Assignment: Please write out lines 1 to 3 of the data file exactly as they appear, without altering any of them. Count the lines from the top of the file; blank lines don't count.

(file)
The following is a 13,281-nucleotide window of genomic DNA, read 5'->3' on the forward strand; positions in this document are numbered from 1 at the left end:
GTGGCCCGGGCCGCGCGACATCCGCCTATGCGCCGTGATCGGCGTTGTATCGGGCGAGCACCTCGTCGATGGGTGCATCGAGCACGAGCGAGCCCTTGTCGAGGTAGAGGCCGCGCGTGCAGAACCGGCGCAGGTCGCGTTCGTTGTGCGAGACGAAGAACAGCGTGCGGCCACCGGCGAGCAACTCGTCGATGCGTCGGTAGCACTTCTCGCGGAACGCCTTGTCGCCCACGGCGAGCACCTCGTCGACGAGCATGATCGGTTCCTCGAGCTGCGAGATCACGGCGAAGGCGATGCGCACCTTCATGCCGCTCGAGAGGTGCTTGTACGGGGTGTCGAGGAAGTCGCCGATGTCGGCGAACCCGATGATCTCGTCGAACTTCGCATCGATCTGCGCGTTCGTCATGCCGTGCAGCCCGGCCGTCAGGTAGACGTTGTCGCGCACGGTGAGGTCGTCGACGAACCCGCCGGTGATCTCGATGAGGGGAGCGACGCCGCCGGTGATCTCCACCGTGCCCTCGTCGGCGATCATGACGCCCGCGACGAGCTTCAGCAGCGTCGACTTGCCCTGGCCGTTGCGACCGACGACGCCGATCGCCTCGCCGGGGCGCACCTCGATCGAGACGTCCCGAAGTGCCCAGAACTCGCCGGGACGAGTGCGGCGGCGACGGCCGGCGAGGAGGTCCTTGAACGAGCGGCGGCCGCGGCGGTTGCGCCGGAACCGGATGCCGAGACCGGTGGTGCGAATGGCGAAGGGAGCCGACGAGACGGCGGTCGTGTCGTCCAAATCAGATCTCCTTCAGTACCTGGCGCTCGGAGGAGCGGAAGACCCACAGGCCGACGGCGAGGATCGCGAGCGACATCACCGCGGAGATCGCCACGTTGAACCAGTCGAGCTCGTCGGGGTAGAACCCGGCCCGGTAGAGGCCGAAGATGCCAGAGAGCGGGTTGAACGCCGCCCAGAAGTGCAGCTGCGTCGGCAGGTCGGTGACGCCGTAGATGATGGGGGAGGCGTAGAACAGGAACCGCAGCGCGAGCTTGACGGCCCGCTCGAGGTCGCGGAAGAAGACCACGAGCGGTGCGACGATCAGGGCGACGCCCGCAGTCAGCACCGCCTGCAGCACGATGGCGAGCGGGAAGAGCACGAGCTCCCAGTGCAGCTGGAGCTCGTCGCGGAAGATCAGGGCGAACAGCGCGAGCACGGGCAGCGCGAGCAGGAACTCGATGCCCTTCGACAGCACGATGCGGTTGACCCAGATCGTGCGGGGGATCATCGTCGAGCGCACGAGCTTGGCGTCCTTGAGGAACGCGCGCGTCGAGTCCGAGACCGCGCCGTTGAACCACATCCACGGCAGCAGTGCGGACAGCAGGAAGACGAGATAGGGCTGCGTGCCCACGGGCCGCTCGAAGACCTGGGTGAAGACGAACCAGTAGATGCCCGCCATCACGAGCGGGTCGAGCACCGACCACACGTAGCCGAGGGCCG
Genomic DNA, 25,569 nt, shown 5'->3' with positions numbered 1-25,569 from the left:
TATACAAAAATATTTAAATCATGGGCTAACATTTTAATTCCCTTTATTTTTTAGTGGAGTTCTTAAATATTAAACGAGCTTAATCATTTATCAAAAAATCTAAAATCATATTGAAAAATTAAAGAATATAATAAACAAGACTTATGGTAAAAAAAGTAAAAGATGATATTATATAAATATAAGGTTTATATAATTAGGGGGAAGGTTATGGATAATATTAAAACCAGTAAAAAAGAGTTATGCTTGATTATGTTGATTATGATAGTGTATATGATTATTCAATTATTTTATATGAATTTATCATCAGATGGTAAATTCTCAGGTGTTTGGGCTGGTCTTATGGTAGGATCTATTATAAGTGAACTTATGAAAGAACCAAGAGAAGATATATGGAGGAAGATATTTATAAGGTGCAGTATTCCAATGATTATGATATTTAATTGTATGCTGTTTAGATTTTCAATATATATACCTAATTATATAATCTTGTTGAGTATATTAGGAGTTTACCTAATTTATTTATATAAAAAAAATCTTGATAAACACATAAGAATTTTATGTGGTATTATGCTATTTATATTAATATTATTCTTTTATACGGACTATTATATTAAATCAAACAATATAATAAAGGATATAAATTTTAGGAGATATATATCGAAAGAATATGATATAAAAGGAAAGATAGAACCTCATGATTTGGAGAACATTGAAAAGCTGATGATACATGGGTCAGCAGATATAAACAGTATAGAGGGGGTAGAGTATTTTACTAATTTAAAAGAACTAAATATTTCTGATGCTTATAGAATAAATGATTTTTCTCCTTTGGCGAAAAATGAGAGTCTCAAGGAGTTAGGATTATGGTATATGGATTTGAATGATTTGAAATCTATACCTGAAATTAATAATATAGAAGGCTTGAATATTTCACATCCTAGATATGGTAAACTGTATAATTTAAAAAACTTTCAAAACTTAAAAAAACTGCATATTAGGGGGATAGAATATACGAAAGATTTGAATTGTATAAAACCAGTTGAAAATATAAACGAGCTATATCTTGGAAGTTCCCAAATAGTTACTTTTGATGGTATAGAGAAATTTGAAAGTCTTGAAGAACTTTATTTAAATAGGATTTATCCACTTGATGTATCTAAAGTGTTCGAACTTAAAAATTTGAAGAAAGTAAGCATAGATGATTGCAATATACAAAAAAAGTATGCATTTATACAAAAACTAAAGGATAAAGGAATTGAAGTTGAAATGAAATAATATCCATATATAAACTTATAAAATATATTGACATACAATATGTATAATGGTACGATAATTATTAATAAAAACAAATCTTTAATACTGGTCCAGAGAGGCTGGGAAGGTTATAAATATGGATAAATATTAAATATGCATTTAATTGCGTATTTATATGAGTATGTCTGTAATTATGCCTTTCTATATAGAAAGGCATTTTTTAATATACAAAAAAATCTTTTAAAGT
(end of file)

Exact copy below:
The following is a 13,281-nucleotide window of genomic DNA, read 5'->3' on the forward strand; positions in this document are numbered from 1 at the left end:
GTGGCCCGGGCCGCGCGACATCCGCCTATGCGCCGTGATCGGCGTTGTATCGGGCGAGCACCTCGTCGATGGGTGCATCGAGCACGAGCGAGCCCTTGTCGAGGTAGAGGCCGCGCGTGCAGAACCGGCGCAGGTCGCGTTCGTTGTGCGAGACGAAGAACAGCGTGCGGCCACCGGCGAGCAACTCGTCGATGCGTCGGTAGCACTTCTCGCGGAACGCCTTGTCGCCCACGGCGAGCACCTCGTCGACGAGCATGATCGGTTCCTCGAGCTGCGAGATCACGGCGAAGGCGATGCGCACCTTCATGCCGCTCGAGAGGTGCTTGTACGGGGTGTCGAGGAAGTCGCCGATGTCGGCGAACCCGATGATCTCGTCGAACTTCGCATCGATCTGCGCGTTCGTCATGCCGTGCAGCCCGGCCGTCAGGTAGACGTTGTCGCGCACGGTGAGGTCGTCGACGAACCCGCCGGTGATCTCGATGAGGGGAGCGACGCCGCCGGTGATCTCCACCGTGCCCTCGTCGGCGATCATGACGCCCGCGACGAGCTTCAGCAGCGTCGACTTGCCCTGGCCGTTGCGACCGACGACGCCGATCGCCTCGCCGGGGCGCACCTCGATCGAGACGTCCCGAAGTGCCCAGAACTCGCCGGGACGAGTGCGGCGGCGACGGCCGGCGAGGAGGTCCTTGAACGAGCGGCGGCCGCGGCGGTTGCGCCGGAACCGGATGCCGAGACCGGTGGTGCGAATGGCGAAGGGAGCCGACGAGACGGCGGTCGTGTCGTCCAAATCAGATCTCCTTCAGTACCTGGCGCTCGGAGGAGCGGAAGACCCACAGGCCGACGGCGAGGATCGCGAGCGACATCACCGCGGAGATCGCCACGTTGAACCAGTCGAGCTCGTCGGGGTAGAACCCGGCCCGGTAGAGGCCGAAGATGCCAGAGAGCGGGTTGAACGCCGCCCAGAAGTGCAGCTGCGTCGGCAGGTCGGTGACGCCGTAGATGATGGGGGAGGCGTAGAACAGGAACCGCAGCGCGAGCTTGACGGCCCGCTCGAGGTCGCGGAAGAAGACCACGAGCGGTGCGACGATCAGGGCGACGCCCGCAGTCAGCACCGCCTGCAGCACGATGGCGAGCGGGAAGAGCACGAGCTCCCAGTGCAGCTGGAGCTCGTCGCGGAAGATCAGGGCGAACAGCGCGAGCACGGGCAGCGCGAGCAGGAACTCGATGCCCTTCGACAGCACGATGCGGTTGACCCAGATCGTGCGGGGGATCATCGTCGAGCGCACGAGCTTGGCGTCCTTGAGGAACGCGCGCGTCGAGTCCGAGACCGCGCCGTTGAACCACATCCACGGCAGCAGTGCGGACAGCAGGAAGACGAGATAGGGCTGCGTGCCCACGGGCCGCTCGAAGACCTGGGTGAAGACGAACCAGTAGATGCCCGCCATCACGAGCGGGTCGAGCACCGACCACACGTAGCCGAGGGCCG
Genomic DNA, 25,569 nt, shown 5'->3' with positions numbered 1-25,569 from the left: